On Wednesday the BBC announced that antibiotics resistance was the winning area of research after a public vote. Scientists will be tasked with trying to "solve" a specific problem around this issue. Making us 'hopefully' a step closer to the kind of healthcare we see in Star Trek!
The topic won against other serious problems such as:
- Flight- How can we fly without damaging the environment?
- Food- How can we ensure everyone has nutritious sustainable food?
- Paralysis- How can we restore movement to those in paralysis?
- Water- How can we ensure everyone has access to safe and clean water?
- Dementia- How can we help people with dementia live independently for longer?
The competition is based on the 'original' Longitude Prize from 1714, which was won by John Harrison (fortunately not Khan Noonien Singh by another name!). Harrison was a clockmaker from Yorkshire, who solved the biggest problem of the 18th century... navigation.
No one was able to determine a ship's longitude at sea, making mistakes a daily occurrence, which put lives at risk. So in response the British Government set up the Longitude Prize in order to find a solution. With a £20,000 pounds prize set aside, the British Government opened the competition to all budding inventors and members of the public.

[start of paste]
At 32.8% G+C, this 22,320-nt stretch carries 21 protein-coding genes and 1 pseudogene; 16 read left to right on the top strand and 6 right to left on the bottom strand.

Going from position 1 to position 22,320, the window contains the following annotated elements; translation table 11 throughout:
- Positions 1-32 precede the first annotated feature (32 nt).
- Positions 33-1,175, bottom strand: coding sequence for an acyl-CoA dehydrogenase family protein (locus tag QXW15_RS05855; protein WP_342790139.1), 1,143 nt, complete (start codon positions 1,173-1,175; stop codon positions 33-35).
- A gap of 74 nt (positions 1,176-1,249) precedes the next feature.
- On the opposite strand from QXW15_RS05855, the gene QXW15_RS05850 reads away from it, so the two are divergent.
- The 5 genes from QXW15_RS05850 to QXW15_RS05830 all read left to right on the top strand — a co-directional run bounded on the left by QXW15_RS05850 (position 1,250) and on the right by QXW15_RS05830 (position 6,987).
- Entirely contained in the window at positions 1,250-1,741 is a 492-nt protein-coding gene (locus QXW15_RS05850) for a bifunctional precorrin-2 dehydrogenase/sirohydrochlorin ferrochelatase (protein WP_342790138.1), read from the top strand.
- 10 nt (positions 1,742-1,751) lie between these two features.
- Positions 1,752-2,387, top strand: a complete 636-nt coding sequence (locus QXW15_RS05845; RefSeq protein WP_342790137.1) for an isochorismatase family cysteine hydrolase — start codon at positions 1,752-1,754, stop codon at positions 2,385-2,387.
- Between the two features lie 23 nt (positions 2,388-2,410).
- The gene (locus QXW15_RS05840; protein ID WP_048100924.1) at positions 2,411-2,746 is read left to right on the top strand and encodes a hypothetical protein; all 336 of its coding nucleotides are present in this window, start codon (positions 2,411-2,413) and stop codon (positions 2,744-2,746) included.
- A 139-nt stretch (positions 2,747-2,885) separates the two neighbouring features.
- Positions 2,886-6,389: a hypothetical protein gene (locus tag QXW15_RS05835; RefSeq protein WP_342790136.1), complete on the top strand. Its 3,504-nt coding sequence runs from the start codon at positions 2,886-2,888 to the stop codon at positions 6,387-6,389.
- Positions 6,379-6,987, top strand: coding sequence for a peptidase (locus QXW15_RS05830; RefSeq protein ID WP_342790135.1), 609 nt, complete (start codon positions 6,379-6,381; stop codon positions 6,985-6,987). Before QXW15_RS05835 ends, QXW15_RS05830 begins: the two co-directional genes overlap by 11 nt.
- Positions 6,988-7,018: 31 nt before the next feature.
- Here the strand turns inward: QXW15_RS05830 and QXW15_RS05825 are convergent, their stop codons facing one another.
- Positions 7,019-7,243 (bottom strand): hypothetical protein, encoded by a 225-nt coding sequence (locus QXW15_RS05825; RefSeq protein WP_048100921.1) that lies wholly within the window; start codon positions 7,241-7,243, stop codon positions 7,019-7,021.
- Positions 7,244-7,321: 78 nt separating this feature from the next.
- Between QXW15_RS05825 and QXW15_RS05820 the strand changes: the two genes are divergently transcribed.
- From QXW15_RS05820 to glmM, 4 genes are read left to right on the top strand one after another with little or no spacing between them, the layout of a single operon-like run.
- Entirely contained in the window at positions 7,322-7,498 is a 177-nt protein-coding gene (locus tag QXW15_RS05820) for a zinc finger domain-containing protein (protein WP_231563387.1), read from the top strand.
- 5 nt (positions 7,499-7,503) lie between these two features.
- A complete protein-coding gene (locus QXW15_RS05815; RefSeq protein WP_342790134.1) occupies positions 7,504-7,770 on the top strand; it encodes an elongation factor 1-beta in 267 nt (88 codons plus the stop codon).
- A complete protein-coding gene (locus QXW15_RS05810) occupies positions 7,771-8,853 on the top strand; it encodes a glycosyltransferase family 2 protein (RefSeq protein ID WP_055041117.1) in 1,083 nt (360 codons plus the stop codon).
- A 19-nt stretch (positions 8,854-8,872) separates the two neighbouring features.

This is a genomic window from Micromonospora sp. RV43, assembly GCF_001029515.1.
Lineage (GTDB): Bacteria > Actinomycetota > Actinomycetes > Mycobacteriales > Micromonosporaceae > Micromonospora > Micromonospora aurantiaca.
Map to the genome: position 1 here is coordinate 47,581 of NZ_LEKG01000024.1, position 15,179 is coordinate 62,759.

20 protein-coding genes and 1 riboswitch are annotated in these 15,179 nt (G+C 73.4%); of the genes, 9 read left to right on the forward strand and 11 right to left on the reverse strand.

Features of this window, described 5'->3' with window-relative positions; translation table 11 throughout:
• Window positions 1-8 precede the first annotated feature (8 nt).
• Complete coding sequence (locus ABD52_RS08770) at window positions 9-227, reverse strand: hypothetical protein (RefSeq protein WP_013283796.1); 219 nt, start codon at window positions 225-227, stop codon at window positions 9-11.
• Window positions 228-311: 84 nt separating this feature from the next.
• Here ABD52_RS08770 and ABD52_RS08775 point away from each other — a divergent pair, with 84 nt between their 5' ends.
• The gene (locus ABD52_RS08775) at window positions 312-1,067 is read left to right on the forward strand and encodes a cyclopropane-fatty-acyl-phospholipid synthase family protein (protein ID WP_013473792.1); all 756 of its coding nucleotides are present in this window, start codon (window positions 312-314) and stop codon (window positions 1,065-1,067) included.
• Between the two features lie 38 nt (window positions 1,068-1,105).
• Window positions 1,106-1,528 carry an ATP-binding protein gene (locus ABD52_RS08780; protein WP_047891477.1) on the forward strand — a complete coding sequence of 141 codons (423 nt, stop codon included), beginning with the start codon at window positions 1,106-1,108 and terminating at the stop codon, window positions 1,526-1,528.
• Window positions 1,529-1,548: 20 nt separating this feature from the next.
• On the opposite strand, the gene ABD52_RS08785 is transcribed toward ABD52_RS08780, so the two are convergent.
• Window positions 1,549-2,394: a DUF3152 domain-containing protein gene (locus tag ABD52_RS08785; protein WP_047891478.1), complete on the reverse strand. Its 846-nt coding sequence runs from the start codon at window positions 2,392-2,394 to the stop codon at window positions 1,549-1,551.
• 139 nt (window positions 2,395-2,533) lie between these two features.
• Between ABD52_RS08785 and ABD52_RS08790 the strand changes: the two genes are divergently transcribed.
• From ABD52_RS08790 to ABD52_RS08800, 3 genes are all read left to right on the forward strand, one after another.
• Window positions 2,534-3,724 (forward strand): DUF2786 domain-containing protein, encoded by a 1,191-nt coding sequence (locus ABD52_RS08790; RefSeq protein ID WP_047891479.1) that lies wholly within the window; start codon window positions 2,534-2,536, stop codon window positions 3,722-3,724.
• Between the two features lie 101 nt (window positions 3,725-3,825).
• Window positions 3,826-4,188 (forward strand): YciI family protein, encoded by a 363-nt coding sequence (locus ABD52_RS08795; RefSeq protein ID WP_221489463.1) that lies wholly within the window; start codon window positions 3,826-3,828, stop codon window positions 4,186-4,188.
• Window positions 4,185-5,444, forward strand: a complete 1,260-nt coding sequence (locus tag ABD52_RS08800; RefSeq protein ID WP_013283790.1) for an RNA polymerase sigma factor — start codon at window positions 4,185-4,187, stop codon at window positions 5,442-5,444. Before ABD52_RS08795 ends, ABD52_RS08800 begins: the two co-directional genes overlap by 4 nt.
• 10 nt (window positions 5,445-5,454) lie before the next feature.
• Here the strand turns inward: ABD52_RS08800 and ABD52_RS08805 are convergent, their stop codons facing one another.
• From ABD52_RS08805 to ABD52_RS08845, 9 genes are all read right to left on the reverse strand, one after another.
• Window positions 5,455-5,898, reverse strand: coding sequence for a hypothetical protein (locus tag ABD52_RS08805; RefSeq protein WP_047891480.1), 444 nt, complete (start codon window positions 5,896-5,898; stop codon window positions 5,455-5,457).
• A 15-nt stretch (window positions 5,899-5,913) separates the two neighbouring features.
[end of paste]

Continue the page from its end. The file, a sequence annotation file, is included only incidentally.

Navigation in 18th century was quite complicated as sailors required two clocks. One was set each day (using the height of the sun in the sky), while the second clock did the same job back at port.
The problem with this system is that the clock on board the ship, would get damaged due to the conditions at sea. The mechanisms couldn't handle the strain from the humidity and temperature changes at sea, or the pitch and roll of the oceans. John Harrison solved the problem by creating a chronometer that overcame these problems which won him the prize money.
Antibiotics resistance is a major problem in today's society, as antibiotics and countless drugs are at the heart of our modern medicine. It's because of that success is why we're in this situation, making it ever more important to create new antibiotics. The World Health Organisation has warned that "many common infections will no longer have a cure and, once again, could kill unabated".
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